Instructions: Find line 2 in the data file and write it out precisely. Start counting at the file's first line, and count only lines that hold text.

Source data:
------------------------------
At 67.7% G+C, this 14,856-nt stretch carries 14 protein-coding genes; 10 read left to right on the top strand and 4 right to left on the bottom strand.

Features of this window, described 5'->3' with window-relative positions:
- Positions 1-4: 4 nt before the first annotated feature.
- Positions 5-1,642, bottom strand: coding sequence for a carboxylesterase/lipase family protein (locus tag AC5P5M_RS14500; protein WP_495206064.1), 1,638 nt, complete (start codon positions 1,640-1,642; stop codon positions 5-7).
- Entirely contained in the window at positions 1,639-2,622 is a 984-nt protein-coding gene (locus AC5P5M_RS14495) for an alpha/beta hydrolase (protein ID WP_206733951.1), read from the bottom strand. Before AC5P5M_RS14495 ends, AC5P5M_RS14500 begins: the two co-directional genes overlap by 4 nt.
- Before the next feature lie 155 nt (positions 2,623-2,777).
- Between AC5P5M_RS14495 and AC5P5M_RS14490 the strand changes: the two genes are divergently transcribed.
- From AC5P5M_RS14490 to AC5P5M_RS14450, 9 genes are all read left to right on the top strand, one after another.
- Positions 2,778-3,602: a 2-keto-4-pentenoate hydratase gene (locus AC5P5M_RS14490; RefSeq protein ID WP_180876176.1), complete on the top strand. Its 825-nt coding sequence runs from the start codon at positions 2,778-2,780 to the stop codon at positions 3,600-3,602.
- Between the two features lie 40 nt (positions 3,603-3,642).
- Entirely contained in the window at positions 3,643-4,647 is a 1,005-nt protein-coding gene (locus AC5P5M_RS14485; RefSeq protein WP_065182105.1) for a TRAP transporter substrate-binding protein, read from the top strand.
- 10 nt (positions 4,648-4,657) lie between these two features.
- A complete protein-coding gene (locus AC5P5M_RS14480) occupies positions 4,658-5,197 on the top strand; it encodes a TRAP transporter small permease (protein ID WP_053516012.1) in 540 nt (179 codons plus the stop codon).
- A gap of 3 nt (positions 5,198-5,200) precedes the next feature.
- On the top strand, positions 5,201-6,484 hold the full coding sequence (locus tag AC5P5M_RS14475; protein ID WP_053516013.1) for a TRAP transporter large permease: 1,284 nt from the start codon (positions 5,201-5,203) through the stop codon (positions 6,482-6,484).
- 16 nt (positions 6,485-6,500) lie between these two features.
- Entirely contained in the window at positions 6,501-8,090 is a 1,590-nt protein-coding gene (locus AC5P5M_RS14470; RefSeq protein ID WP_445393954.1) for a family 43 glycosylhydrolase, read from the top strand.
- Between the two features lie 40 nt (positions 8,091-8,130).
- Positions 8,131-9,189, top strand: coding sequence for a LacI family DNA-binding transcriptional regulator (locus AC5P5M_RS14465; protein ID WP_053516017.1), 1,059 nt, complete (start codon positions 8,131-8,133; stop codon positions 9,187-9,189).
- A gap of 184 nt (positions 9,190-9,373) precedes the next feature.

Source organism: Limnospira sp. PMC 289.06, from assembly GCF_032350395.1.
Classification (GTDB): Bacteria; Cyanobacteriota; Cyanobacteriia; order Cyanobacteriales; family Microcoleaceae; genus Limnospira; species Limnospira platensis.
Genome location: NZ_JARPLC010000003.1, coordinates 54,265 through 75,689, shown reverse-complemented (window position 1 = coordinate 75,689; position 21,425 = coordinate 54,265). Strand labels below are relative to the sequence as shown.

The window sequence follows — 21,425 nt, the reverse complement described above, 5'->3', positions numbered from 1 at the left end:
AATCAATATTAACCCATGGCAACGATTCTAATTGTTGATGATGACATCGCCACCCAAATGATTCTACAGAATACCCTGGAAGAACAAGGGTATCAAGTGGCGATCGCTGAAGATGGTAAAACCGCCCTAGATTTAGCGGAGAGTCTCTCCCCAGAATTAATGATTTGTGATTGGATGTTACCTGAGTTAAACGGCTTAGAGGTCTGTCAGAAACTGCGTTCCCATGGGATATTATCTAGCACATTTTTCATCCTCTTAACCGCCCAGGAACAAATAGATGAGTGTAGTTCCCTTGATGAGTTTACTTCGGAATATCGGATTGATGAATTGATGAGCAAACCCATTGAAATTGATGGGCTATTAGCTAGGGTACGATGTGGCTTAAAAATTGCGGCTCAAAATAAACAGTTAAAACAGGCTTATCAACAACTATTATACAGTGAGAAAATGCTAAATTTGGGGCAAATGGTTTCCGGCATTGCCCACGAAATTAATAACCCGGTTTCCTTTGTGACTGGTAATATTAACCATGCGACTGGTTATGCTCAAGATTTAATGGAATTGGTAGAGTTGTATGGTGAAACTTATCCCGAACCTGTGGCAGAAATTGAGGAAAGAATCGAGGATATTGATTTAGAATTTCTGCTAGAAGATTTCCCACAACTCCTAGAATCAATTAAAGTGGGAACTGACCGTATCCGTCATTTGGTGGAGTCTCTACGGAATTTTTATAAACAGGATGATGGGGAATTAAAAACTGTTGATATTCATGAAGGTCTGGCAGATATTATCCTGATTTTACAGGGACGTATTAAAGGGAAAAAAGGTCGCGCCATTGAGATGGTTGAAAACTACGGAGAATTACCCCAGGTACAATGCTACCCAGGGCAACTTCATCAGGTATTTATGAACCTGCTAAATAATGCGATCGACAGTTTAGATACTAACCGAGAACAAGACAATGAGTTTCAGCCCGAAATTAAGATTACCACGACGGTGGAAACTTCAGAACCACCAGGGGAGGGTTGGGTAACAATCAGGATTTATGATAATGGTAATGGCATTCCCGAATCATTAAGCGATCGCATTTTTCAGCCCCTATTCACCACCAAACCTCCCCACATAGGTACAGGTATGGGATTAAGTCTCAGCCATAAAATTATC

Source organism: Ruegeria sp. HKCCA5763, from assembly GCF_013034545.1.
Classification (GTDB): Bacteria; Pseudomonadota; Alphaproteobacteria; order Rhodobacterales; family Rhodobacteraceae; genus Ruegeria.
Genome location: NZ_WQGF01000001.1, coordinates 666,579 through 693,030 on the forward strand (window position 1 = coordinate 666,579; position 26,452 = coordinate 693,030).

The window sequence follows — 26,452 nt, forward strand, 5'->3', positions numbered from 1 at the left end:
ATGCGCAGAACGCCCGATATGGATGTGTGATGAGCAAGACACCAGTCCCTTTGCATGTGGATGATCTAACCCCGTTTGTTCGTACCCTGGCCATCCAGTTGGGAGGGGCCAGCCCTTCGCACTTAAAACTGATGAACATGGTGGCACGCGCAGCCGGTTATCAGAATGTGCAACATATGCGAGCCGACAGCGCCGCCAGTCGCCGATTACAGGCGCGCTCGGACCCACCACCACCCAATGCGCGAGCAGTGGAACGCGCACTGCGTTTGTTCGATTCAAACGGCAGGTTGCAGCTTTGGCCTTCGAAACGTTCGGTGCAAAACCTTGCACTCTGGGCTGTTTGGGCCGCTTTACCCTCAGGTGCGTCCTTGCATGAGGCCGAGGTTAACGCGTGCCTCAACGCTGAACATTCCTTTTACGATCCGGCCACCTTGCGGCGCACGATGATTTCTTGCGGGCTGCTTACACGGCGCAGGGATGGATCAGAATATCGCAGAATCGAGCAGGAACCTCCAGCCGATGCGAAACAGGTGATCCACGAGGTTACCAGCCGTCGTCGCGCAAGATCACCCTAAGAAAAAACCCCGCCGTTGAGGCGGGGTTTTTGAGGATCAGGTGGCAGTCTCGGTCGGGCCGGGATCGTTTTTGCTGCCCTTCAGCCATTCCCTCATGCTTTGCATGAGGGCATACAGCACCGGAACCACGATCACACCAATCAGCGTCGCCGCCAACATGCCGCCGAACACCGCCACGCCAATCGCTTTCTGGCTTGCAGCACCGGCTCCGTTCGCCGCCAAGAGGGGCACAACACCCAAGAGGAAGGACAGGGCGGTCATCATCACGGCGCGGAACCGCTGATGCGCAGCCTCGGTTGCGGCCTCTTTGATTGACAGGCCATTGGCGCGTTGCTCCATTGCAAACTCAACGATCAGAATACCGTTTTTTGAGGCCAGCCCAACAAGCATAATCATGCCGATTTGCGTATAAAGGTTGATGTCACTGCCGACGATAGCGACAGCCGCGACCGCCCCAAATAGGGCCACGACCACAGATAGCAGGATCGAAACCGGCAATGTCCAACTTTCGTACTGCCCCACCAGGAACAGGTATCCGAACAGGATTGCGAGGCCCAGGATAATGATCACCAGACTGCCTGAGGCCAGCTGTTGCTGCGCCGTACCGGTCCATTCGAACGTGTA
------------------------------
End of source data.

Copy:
Features of this window, described 5'->3' with window-relative positions: